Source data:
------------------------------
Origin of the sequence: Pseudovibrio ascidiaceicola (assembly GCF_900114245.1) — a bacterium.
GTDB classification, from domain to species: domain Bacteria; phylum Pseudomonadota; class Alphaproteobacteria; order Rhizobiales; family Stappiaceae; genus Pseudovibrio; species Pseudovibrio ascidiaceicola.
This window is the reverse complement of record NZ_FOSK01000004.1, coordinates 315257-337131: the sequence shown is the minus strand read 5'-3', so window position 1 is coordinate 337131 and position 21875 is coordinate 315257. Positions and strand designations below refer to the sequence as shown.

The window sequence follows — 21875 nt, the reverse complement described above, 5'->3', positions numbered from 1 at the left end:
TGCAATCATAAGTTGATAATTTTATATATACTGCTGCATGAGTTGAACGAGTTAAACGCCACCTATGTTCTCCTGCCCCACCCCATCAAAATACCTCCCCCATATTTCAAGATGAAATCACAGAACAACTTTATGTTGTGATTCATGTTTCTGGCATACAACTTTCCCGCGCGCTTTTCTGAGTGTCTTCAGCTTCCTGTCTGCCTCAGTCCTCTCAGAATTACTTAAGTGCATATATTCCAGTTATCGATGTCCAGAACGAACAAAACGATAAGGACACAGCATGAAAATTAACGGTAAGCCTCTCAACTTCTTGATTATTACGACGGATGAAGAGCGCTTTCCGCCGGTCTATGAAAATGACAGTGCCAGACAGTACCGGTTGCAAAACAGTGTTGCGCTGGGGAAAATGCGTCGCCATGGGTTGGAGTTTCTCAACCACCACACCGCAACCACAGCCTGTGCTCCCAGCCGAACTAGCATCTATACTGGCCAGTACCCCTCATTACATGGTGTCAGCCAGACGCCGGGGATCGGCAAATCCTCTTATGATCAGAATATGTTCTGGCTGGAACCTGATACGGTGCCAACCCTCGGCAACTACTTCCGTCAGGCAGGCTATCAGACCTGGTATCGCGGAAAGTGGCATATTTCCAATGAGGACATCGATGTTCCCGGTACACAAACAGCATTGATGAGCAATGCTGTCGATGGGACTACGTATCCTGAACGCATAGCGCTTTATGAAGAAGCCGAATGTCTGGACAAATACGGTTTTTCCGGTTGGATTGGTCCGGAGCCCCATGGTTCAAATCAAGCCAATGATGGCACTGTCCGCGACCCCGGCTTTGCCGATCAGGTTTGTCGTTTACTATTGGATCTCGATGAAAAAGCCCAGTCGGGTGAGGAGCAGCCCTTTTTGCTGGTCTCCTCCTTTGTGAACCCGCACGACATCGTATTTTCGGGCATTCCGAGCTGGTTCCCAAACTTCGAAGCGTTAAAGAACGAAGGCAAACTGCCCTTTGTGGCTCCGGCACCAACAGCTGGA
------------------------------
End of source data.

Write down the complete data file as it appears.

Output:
Origin of the sequence: Pseudovibrio ascidiaceicola (assembly GCF_900114245.1) — a bacterium.
GTDB classification, from domain to species: domain Bacteria; phylum Pseudomonadota; class Alphaproteobacteria; order Rhizobiales; family Stappiaceae; genus Pseudovibrio; species Pseudovibrio ascidiaceicola.
This window is the reverse complement of record NZ_FOSK01000004.1, coordinates 315257-337131: the sequence shown is the minus strand read 5'-3', so window position 1 is coordinate 337131 and position 21875 is coordinate 315257. Positions and strand designations below refer to the sequence as shown.

The window sequence follows — 21875 nt, the reverse complement described above, 5'->3', positions numbered from 1 at the left end:
TGCAATCATAAGTTGATAATTTTATATATACTGCTGCATGAGTTGAACGAGTTAAACGCCACCTATGTTCTCCTGCCCCACCCCATCAAAATACCTCCCCCATATTTCAAGATGAAATCACAGAACAACTTTATGTTGTGATTCATGTTTCTGGCATACAACTTTCCCGCGCGCTTTTCTGAGTGTCTTCAGCTTCCTGTCTGCCTCAGTCCTCTCAGAATTACTTAAGTGCATATATTCCAGTTATCGATGTCCAGAACGAACAAAACGATAAGGACACAGCATGAAAATTAACGGTAAGCCTCTCAACTTCTTGATTATTACGACGGATGAAGAGCGCTTTCCGCCGGTCTATGAAAATGACAGTGCCAGACAGTACCGGTTGCAAAACAGTGTTGCGCTGGGGAAAATGCGTCGCCATGGGTTGGAGTTTCTCAACCACCACACCGCAACCACAGCCTGTGCTCCCAGCCGAACTAGCATCTATACTGGCCAGTACCCCTCATTACATGGTGTCAGCCAGACGCCGGGGATCGGCAAATCCTCTTATGATCAGAATATGTTCTGGCTGGAACCTGATACGGTGCCAACCCTCGGCAACTACTTCCGTCAGGCAGGCTATCAGACCTGGTATCGCGGAAAGTGGCATATTTCCAATGAGGACATCGATGTTCCCGGTACACAAACAGCATTGATGAGCAATGCTGTCGATGGGACTACGTATCCTGAACGCATAGCGCTTTATGAAGAAGCCGAATGTCTGGACAAATACGGTTTTTCCGGTTGGATTGGTCCGGAGCCCCATGGTTCAAATCAAGCCAATGATGGCACTGTCCGCGACCCCGGCTTTGCCGATCAGGTTTGTCGTTTACTATTGGATCTCGATGAAAAAGCCCAGTCGGGTGAGGAGCAGCCCTTTTTGCTGGTCTCCTCCTTTGTGAACCCGCACGACATCGTATTTTCGGGCATTCCGAGCTGGTTCCCAAACTTCGAAGCGTTAAAGAACGAAGGCAAACTGCCCTTTGTGGCTCCGGCACCAACAGCTGGA